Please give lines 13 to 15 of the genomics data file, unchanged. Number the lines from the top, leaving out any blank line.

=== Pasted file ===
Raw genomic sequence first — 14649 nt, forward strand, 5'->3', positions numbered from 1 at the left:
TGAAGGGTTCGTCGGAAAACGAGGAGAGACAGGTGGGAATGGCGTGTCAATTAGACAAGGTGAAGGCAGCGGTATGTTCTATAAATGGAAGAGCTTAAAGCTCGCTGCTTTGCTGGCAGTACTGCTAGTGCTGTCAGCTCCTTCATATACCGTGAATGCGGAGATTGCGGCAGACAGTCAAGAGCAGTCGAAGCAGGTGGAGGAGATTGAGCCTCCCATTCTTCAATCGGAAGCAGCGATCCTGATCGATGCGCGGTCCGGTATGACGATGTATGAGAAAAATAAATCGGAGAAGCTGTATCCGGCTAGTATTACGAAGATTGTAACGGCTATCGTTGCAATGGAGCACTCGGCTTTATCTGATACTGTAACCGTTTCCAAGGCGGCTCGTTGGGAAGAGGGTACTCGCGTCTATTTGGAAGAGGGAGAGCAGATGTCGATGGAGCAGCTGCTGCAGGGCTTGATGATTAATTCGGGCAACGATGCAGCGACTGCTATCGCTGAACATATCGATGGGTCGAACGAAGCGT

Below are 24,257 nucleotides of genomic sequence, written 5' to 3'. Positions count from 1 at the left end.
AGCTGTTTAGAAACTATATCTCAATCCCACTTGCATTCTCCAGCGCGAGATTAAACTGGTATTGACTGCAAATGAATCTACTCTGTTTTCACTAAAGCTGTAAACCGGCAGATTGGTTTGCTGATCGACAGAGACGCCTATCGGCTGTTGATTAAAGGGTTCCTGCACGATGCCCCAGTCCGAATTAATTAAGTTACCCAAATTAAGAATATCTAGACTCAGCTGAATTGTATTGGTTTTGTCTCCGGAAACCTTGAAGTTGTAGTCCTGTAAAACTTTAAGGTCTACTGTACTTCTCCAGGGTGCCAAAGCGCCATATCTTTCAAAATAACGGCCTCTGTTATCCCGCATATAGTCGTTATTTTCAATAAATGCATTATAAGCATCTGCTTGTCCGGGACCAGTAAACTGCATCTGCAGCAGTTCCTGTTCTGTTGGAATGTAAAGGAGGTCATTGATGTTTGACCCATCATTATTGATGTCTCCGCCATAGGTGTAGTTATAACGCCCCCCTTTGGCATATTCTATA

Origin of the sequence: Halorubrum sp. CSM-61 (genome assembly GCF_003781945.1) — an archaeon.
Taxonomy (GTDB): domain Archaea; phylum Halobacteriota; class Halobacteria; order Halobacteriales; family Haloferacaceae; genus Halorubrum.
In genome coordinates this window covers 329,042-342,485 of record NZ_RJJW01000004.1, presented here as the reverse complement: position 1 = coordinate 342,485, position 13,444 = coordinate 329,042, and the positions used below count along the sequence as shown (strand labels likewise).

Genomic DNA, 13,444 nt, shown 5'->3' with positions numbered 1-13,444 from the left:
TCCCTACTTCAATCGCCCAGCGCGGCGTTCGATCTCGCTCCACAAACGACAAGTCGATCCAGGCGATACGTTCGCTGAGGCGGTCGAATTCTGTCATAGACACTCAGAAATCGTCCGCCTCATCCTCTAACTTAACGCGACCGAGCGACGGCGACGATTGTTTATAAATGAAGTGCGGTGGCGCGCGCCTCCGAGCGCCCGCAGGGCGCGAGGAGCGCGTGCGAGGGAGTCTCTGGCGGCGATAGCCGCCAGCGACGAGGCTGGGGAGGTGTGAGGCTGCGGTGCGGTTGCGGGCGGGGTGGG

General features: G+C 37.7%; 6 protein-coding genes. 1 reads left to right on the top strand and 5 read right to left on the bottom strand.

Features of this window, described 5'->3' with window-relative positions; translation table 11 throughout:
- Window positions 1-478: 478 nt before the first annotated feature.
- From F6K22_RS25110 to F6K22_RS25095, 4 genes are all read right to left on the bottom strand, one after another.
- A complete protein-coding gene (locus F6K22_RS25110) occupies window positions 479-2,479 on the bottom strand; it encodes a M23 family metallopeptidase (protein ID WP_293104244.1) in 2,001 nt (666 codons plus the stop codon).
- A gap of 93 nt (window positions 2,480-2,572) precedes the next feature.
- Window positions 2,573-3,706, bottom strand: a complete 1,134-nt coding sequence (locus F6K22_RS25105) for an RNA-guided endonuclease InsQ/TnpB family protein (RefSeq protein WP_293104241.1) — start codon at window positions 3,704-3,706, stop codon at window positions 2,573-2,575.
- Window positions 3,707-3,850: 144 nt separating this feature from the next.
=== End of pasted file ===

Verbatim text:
- From F6K22_RS25110 to F6K22_RS25095, 4 genes are all read right to left on the bottom strand, one after another.
- A complete protein-coding gene (locus F6K22_RS25110) occupies window positions 479-2,479 on the bottom strand; it encodes a M23 family metallopeptidase (protein ID WP_293104244.1) in 2,001 nt (666 codons plus the stop codon).
- A gap of 93 nt (window positions 2,480-2,572) precedes the next feature.